As the debate about the effects of pesticide spraying on Kauai continues to fester, Kauai County should be poised to take the next logical step — what, arguably, should have been the very first step—to bring closure to his ugly period in our island’s history.
The divide has been driven by a sophisticated propaganda campaign advanced by the extreme fringe of a political movement to ban GMOs, with arguments built on emotion and largely half-baked science.
There have been countless hours of testimony before the County Council by medical professionals, or paraprofessionals like chiropractors and naturopaths, along the same lines. The testimony has been so raw and reflected such obviously sincerely held concerns that it was, rightfully, impossible to ignore.
It is also clear that much of the testimony, while it reflected what those people honesty believed to be true, was more about anecdote, hearsay or speculation than it was about objective medical science. The recent disclosures that two of the key authorities cited by GMO opponents now say they disagree with blanket assertions made by that side offer key evidence that the anti-GMO juggernaut has foundations of sand.
The county always has had — and still does have — the power to make an unbiased inquiry into what, if any, effects GMO crops and pesticides have had. Although a federal judge struck down Ordinance 960, which placed restrictions on pesticide use and reporting, there appears to be growing consensus within county government that the court’s ruling does not prevent Kauai County from moving ahead with an Environmental and Public Health Research Study (EPHIS) by enacting a limited new ordinance now that would provide for the research to occur. This study was one of the largely overlooked provisions of Ordinance 960. There is no legal reason it can’t be resuscitated as a stand-alone project.
It is critically necessary because many witnesses who testified last year could see no explanation for their complaints other than pesticide exposure and so drew the inviolate conclusion that four seed companies and Kauai Coffee must have been responsible. In so doing, they confused correlation with causation. Kauai is a very small place where drawing statistically reliable conclusions about rates of disease is complicated by the small numbers we can use for comparison here.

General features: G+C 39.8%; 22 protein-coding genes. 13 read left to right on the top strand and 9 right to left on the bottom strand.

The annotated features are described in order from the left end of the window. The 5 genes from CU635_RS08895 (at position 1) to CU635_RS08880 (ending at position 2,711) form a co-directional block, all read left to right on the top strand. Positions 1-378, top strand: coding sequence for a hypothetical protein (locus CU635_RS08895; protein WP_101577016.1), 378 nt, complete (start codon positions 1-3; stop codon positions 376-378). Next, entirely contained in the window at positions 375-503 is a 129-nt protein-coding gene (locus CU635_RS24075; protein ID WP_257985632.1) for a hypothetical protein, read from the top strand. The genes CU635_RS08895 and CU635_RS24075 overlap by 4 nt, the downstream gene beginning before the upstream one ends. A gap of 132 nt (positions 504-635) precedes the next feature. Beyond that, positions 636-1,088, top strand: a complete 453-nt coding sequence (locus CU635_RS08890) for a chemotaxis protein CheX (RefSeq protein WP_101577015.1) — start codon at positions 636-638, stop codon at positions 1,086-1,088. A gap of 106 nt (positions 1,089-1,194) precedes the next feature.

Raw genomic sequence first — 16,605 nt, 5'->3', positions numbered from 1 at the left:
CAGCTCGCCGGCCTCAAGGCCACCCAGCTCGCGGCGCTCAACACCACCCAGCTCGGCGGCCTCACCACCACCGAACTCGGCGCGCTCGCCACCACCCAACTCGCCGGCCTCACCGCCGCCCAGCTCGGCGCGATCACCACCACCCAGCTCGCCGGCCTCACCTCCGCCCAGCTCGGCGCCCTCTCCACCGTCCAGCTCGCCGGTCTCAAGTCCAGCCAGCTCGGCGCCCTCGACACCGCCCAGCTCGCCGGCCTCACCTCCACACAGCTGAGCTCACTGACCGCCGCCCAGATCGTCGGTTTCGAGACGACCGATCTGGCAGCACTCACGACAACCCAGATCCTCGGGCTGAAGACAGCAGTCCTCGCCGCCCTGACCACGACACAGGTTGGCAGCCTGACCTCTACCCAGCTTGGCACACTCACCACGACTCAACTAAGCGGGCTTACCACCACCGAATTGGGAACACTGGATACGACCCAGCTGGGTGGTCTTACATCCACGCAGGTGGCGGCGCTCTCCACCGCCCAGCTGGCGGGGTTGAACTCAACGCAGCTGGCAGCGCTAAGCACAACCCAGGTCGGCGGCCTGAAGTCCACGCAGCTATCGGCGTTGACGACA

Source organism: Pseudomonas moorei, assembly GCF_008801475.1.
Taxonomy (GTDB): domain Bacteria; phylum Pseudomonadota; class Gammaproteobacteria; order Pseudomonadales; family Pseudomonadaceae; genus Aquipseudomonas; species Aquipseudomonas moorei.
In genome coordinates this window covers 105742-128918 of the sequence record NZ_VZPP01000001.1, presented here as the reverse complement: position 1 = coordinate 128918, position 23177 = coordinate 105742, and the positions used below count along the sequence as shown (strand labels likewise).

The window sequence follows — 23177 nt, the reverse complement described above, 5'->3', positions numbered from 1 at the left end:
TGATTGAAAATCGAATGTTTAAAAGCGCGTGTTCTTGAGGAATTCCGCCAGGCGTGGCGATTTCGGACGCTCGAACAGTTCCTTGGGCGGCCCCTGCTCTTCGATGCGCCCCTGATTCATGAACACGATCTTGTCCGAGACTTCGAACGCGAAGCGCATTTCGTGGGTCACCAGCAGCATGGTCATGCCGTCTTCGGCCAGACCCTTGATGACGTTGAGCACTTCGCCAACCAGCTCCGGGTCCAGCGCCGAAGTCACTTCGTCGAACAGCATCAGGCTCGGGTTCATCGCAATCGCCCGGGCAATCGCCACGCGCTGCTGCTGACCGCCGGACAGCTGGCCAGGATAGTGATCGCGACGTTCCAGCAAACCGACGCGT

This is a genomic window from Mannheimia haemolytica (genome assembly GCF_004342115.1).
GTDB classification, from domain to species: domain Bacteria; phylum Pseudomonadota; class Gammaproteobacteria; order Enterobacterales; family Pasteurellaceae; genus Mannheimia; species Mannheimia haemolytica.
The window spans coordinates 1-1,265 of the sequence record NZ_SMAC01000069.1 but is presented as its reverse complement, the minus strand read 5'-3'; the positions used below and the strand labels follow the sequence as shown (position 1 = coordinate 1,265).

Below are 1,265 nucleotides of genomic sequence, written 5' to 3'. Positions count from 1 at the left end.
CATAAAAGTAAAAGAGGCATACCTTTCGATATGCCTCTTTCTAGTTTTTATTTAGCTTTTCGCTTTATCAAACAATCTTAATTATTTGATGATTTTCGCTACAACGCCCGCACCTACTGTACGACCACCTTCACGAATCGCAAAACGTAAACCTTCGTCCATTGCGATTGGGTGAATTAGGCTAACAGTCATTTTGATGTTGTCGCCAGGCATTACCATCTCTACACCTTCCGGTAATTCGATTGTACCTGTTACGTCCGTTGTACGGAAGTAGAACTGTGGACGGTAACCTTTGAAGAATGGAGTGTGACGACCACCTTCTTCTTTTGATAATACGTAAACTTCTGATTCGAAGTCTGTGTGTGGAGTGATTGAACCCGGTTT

Similarly, health workers presented views of the causes of the symptoms they saw—or thought they saw—with equal conviction, and pronounced them pesticide-induced. Yet virtually none of those health care witnesses was trained or experienced in epidemiology or public health research.
So the County Council at once had a lot of information from the testimony, but at the same time it had no information from that same testimony. It had propaganda from the extremes of the GMO/GE agriculture debate, but little solid information. It had many witnesses whose clearly sincere accounts had been gleefully used for political purposes but never subjected to the kinds of scrutiny that could tell those families whatever actually happened and what had caused what — no matter how obvious they may have thought those explanations were.
It is this problem that the two-stage EPHIS process could resolve. First, it would establish a community group assisted by a trained facilitator to try to overcome the tragic divisions that have opened up among Kauai residents. This group would draw up the specifications for a larger study to be done by professional epidemiologists.
Such a study is what has been needed from the very start. It’s even more critical now because its objective results would trump the politics. The County Council’s understandable bowing to political pressure when approving an appeal (when it was ostensibly offered almost free of charge by the law firm defending the county) of the court decision that struck down Ordinance 960 changes nothing about the imperatives of getting at the truth. The appeal is likely to tie this matter up in court indefinitely. The County Council has the authority to move ahead with an objective epidemiology investigation. It should use that authority and get this study under way immediately.
We have arrived at a moment where this conversation is more possible to have than it has been on Kauai since the relentless fear-driven brainwashing campaign of the anti-GMO fringe began. We should seize the moment—whether you call it EPHIS or something else. Beyond that, we need a process of reconciliation in which all perspectives on this issue can meet and discuss the situation.
Allan Parachini is a resident of Kilauea.